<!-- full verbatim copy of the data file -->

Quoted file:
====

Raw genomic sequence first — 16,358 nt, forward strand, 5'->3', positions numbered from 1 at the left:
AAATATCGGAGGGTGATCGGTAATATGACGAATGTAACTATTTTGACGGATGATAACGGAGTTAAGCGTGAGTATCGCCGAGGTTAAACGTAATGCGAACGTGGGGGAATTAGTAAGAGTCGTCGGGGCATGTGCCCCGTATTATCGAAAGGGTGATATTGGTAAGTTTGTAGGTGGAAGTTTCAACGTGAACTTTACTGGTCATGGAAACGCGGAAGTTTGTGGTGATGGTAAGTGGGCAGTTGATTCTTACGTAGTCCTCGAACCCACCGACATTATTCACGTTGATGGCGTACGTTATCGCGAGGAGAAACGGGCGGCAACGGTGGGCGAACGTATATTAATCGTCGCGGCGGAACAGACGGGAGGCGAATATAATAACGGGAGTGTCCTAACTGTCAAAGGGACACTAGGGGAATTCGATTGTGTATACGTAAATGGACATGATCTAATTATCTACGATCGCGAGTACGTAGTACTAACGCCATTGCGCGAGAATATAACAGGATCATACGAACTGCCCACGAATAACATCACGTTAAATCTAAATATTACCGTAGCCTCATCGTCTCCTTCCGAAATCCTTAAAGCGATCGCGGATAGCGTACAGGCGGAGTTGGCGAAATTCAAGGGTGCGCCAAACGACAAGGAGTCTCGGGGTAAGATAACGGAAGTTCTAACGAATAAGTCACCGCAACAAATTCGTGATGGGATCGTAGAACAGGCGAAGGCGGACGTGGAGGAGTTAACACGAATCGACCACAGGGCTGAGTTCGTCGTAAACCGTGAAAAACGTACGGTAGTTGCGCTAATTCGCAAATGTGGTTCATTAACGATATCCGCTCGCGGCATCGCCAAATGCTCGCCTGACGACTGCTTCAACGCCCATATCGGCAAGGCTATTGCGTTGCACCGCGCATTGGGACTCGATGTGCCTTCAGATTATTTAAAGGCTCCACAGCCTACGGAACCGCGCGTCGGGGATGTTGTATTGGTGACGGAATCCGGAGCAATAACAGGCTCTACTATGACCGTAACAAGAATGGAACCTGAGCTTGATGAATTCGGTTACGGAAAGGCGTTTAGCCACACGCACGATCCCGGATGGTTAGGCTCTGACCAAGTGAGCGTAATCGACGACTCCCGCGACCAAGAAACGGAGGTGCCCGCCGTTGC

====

Raw genomic sequence first — 16,358 nt, forward strand, 5'->3', positions numbered from 1 at the left:
AAATATCGGAGGGTGATCGGTAATATGACGAATGTAACTATTTTGACGGATGATAACGGAGTTAAGCGTGAGTATCGCCGAGGTTAAACGTAATGCGAACGTGGGGGAATTAGTAAGAGTCGTCGGGGCATGTGCCCCGTATTATCGAAAGGGTGATATTGGTAAGTTTGTAGGTGGAAGTTTCAACGTGAACTTTACTGGTCATGGAAACGCGGAAGTTTGTGGTGATGGTAAGTGGGCAGTTGATTCTTACGTAGTCCTCGAACCCACCGACATTATTCACGTTGATGGCGTACGTTATCGCGAGGAGAAACGGGCGGCAACGGTGGGCGAACGTATATTAATCGTCGCGGCGGAACAGACGGGAGGCGAATATAATAACGGGAGTGTCCTAACTGTCAAAGGGACACTAGGGGAATTCGATTGTGTATACGTAAATGGACATGATCTAATTATCTACGATCGCGAGTACGTAGTACTAACGCCATTGCGCGAGAATATAACAGGATCATACGAACTGCCCACGAATAACATCACGTTAAATCTAAATATTACCGTAGCCTCATCGTCTCCTTCCGAAATCCTTAAAGCGATCGCGGATAGCGTACAGGCGGAGTTGGCGAAATTCAAGGGTGCGCCAAACGACAAGGAGTCTCGGGGTAAGATAACGGAAGTTCTAACGAATAAGTCACCGCAACAAATTCGTGATGGGATCGTAGAACAGGCGAAGGCGGACGTGGAGGAGTTAACACGAATCGACCACAGGGCTGAGTTCGTCGTAAACCGTGAAAAACGTACGGTAGTTGCGCTAATTCGCAAATGTGGTTCATTAACGATATCCGCTCGCGGCATCGCCAAATGCTCGCCTGACGACTGCTTCAACGCCCATATCGGCAAGGCTATTGCGTTGCACCGCGCATTGGGACTCGATGTGCCTTCAGATTATTTAAAGGCTCCACAGCCTACGGAACCGCGCGTCGGGGATGTTGTATTGGTGACGGAATCCGGAGCAATAACAGGCTCTACTATGACCGTAACAAGAATGGAACCTGAGCTTGATGAATTCGGTTACGGAAAGGCGTTTAGCCACACGCACGATCCCGGATGGTTAGGCTCTGACCAAGTGAGCGTAATCGACGACTCCCGCGACCAAGAAACGGAGGTGCCCGCCGTTGC